With Spam Allstars, Los Rumberos de la 8, and Mr. Pauer
Presented by Rhythm Foundation
Grand Central Miami
Thursday, April 14, 2011
Better Than: Letting Los Perros or any other late-night South Beach hot dog joint be your only taste of Colombia.
At Grand Central, a pretty varied lineup passes through the doors on a daily basis. Sure, the glitz and glamour of the AAA is nice. But there's nothing like the sudden arrival from a sketchy throwdown to a classy loft party at GC.
As you make the adjustment, suddenly an epileptic's worst nightmare (AKA Grand Central's wall-sized LED screen) starts pulsing colors to the backbeat. Then guitarist Julian Salazar's fingers dance across the strings with Simon Mejia controlling the loops, and it all comes full circle with Liliana Saumet.
What's intriguing about Saumet isn't the attitude (some say M.I.A. but that's not quite right) or the stage presence, it's her effortlessness as she takes breakneck vocal turns. One minute, you feel like you're watching a solo rap battle. And the next, she's taking it easy and channeling the great Spanish classics, breathing life back into what could be mistakenly be oversimplified and labeled a "Latino rock band."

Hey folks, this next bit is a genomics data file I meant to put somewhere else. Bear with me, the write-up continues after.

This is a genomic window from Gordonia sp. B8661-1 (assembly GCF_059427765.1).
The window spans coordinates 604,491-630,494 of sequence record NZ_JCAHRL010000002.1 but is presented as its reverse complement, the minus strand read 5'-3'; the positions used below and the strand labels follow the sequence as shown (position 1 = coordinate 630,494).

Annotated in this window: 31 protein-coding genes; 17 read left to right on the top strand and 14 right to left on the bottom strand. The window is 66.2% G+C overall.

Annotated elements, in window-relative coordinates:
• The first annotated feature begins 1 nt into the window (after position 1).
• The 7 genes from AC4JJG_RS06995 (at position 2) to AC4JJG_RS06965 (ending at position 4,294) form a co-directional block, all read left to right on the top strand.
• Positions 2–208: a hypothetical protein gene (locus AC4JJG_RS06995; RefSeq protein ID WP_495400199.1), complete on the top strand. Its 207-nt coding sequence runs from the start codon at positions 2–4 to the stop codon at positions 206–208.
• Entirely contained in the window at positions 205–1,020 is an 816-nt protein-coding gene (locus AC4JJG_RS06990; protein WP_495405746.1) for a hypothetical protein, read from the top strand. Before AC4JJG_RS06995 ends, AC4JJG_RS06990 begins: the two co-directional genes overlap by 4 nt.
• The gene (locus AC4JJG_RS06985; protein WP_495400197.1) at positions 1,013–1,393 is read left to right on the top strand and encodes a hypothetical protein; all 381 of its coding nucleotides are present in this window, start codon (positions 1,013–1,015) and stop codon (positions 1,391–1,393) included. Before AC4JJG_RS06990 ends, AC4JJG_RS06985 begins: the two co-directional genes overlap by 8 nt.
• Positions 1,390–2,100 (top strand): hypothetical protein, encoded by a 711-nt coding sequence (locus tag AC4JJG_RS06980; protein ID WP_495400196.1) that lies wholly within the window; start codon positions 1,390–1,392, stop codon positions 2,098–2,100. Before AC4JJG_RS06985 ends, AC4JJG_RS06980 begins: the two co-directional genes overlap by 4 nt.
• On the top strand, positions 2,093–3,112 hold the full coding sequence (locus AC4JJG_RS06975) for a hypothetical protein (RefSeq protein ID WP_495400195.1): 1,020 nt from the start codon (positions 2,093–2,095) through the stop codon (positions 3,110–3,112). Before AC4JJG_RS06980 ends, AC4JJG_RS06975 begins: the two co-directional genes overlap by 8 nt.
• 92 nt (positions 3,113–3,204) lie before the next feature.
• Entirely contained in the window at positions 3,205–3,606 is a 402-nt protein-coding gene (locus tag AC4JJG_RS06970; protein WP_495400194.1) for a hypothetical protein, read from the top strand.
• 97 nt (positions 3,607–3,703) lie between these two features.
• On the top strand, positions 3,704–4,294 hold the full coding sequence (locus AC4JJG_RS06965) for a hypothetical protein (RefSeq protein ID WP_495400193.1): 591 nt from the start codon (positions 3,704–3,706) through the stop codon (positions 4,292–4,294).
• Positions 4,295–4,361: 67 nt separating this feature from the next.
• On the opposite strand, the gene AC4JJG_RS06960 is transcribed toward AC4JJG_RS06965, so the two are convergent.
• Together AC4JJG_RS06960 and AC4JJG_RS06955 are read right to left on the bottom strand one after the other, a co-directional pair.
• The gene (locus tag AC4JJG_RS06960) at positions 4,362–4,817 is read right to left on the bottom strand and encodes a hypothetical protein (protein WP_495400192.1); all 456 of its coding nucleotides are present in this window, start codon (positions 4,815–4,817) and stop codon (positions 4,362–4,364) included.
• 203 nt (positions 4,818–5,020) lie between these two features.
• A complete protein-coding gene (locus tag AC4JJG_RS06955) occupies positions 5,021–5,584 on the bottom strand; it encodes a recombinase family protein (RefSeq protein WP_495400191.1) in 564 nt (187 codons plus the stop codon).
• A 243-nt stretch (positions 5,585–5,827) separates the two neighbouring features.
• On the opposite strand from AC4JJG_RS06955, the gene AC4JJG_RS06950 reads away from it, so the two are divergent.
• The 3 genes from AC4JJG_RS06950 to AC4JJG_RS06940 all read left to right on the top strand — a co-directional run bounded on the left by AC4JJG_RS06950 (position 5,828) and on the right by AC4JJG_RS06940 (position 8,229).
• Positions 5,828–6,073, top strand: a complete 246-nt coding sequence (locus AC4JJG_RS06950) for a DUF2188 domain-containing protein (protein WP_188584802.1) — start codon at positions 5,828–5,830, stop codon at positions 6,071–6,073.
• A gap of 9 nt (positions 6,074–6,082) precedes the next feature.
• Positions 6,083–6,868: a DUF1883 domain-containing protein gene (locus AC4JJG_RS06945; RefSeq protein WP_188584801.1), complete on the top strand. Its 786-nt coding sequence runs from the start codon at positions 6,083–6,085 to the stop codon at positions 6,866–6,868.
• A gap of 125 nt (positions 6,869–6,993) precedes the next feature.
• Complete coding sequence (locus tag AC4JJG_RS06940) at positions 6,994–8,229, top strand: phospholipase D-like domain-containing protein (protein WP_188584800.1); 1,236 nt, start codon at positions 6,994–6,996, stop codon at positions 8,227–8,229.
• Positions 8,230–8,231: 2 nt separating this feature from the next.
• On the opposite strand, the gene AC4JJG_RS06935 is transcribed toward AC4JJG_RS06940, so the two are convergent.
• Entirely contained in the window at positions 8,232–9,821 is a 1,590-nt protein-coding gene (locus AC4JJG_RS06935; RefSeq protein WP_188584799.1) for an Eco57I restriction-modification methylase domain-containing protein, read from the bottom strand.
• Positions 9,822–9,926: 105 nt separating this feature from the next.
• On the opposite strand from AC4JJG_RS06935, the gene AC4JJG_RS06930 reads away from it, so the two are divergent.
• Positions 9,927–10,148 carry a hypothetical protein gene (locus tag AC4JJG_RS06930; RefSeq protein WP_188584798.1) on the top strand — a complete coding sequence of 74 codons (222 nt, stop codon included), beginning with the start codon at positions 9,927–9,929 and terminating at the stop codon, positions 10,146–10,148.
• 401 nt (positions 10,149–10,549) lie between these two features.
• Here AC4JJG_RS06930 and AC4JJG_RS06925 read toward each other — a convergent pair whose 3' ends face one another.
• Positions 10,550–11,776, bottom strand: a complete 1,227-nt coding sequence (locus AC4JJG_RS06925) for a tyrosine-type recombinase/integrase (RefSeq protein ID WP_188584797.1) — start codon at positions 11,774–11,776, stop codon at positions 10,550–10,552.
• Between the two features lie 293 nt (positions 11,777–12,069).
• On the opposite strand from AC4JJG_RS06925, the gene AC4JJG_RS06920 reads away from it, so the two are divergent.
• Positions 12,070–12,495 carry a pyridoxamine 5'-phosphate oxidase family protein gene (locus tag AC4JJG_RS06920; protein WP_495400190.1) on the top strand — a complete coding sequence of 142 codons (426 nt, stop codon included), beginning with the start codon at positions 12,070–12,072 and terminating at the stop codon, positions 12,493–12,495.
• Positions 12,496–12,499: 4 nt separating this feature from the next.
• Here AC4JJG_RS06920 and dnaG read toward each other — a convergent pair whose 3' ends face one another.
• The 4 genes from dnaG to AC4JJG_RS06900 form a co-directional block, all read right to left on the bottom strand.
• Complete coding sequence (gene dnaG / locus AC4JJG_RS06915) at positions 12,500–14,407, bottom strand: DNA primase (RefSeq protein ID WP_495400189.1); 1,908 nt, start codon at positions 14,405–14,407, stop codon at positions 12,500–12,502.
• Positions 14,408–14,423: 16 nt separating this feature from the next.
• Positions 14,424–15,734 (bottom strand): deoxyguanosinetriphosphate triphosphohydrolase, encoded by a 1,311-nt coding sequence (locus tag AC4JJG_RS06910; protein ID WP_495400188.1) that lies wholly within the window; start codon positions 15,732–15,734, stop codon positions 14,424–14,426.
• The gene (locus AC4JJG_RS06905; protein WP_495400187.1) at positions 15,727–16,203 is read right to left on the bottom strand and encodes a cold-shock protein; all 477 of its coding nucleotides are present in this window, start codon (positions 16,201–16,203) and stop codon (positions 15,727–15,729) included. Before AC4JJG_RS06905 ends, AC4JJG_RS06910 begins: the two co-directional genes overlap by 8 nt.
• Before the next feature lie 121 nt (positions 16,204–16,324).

Yeah, they're from Bogota. And yes, they own influences ranging from cumbia to hip-hop. But Bomba Estereo has spent years crafting a unique sound. The bongos and drum kit are banging out a steady, reggaeton-esque beat. There's the synth, a tool meant to break down inhibitions and send bodies flying around the room.
As the night progressed, Bomba's set was fluid, each song feeding into the next with barely a pause. Crowd favorites like "Feelin'" and "Juana" were met with roars after the first note. And their cover of "Pump up the jam," with a Spanglish twist was the curveball that got people breaking out into full-on spastic joy.
Thank you, dear sweet baby Jesus -- use the Spanish pronunciation -- for giving us Bomba Estereo and their insane electro-dance cumbia throwdown at Grand Central. They may zip around the country, hitting up all the major festivals. But they'll always have a place waiting here in Miami. We promise to keep a bandeja paisa waiting at the place of their choice.
The Crowd: Scattered among the Paiseros, some even decked out in the traditional sombrero vueltiao, there were business casual and 50-plus types. A few hipsters too, letting their guard down and breaking the stereotype of nothing but head-nods.
Overheard in the Crowd: While most shouted, catcalled and whistled for an encore, one woman thought it better to shout "otra-aaa, hijos de la gran puta-aaa!" (Translation: "Another one, you sons of bitches!")
Bomba Estereo's Partial Setlist:
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-"Pump Up the Jam" (Technotronic cover en Español)
-- Nelson Hernandez